The Continuing Saga of Corruption in the 2020 Election

In an embarrassing rejection of anything remotely related to smart political optics, Democratic Speaker of the House Nancy Pelosi decided to shill for the federalization of elections to ensure equity and inclusion at the ballot box while standing in front of two women of color, standing behind her, their faces and voices muzzled by masks.


Just for fun rather than because it’s relevant to the rest of the piece, here’s that video. Because what an absolutely spectacular failure of messaging.

What is relevant to the subject of the rest of this piece is the attempt by Democrats to codify into federal law the seriously sketchy — and questionably legal — things they did in states to tilt the election to Joe Biden. We’re only now really understanding much of what happened because the tax documents related to the nonprofits that did much of the work helping to privatize the 2020 election are only now becoming available. But Real Clear Politics has a decent rundown of the highlights from Phill Kline, former Kansas attorney general and current Director of The Amistad Project.

The Amistad Project is doing its part and has engaged in litigation in several states to bring transparency to unprecedented practices in our last national election. The following are some of our initial findings:

  1. Many key government election offices received more private money than taxpayer money to manage the election.
  2. A majority of that money was spent in a sophisticated effort to turn out the vote of a specific profile of voter in order to benefit one candidate.
  3. These expenditures greatly exceeded campaign finance limits and violated laws and systems designed to keep government neutral in managing elections.
  4. These private interests dictated the manner in which the election would be managed.
  5. Amistad litigation and investigation have revealed that a handful of partisan billionaires funneled funds through a collection of left-leaning nonprofits directly into the counting centers of the urban core of swing states.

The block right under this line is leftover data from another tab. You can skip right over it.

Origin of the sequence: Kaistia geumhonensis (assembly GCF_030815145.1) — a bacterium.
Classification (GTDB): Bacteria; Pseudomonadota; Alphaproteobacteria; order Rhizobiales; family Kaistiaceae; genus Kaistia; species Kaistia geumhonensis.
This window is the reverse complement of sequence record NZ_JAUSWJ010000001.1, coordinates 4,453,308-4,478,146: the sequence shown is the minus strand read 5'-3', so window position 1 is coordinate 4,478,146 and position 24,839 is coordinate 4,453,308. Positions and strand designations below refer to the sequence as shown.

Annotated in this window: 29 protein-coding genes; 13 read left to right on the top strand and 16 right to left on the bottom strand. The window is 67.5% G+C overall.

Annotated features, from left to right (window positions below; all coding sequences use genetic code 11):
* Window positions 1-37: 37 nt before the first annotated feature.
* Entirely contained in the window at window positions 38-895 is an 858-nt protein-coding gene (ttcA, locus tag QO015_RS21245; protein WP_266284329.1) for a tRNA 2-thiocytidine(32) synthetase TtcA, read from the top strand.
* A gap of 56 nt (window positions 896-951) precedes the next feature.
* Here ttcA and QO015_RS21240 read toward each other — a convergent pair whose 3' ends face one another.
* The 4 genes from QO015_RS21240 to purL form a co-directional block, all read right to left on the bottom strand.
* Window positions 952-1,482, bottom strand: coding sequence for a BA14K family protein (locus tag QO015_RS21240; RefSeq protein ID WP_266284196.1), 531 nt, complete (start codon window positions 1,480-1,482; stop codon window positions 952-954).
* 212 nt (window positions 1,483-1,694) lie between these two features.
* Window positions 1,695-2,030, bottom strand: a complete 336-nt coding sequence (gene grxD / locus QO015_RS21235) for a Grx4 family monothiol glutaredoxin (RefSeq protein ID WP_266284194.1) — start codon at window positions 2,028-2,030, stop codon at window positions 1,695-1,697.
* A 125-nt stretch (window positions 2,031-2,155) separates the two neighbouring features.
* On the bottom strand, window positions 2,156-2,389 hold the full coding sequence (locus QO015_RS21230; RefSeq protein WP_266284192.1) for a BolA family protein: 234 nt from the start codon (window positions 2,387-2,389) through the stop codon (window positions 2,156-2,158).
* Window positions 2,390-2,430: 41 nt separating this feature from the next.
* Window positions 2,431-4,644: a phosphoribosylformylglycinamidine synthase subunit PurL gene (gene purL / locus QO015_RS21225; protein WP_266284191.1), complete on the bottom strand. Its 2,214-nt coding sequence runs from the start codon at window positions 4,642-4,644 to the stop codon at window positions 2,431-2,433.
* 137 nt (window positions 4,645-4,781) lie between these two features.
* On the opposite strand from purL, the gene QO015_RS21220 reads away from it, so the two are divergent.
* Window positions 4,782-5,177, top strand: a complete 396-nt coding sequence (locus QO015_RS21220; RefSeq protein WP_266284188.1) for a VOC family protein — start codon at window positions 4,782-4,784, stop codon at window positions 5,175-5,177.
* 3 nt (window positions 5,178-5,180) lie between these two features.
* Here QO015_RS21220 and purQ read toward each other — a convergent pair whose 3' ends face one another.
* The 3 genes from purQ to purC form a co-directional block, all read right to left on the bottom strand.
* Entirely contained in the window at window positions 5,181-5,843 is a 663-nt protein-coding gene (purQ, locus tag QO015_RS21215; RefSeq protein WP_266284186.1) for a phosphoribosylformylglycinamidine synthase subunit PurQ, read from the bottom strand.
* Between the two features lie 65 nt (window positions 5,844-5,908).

6. Ballots and voters were treated differently based on access to these funds.
  7. A series of lawsuits by the left — and executive branch use of “emergency police powers” due to COVID-19 — radically changed the management of the 2020 election, resulting in different treatment of ballots and voters within several states.

The third from the last should give concerned voters particular pause given the president’s recent (and strangely hostile and Stalin-esque) kvetching about who gets to count the votes after it became clear his party’s attempt to nuke the filibuster and clear the way for passage of their “voting rights” law was dead.

Despite this apparent legislative failure, Kline warns that what happened in 2020 should not be ignored and forgotten, reminding us that “citizens have a duty to keep asking…questions, and public officials have a duty to answer them.”

A bedrock of American democracy is equal protection under the law, and that government in an election provide for equal treatment of all voters.  In 2020 it did not.  And it appears now that few are interested in it doing so in the future.

This situation is the fruit of decades of policy and intellectual neglect. We have nationalized every issue, and national leaders have responded by claiming to be able to fix every problem facing every American citizen. They pass a vaguely worded law and push authority over to the vast administrative state while ignoring the application of that law and avoiding accountability for the law.

It is likely there will still be litigation surrounding the 2020 election — Georgia is engaged in an investigation of illegal ballot harvesting and a judge in Wisconsin recently decided absentee dropboxes like the ones used in 2020 are illegal — Kline’s warning is well-taken. If too much light develops between the government and the governed, it ironically becomes harder and harder for the average American to see the corruption, much less hold their elected officials accountable for it.



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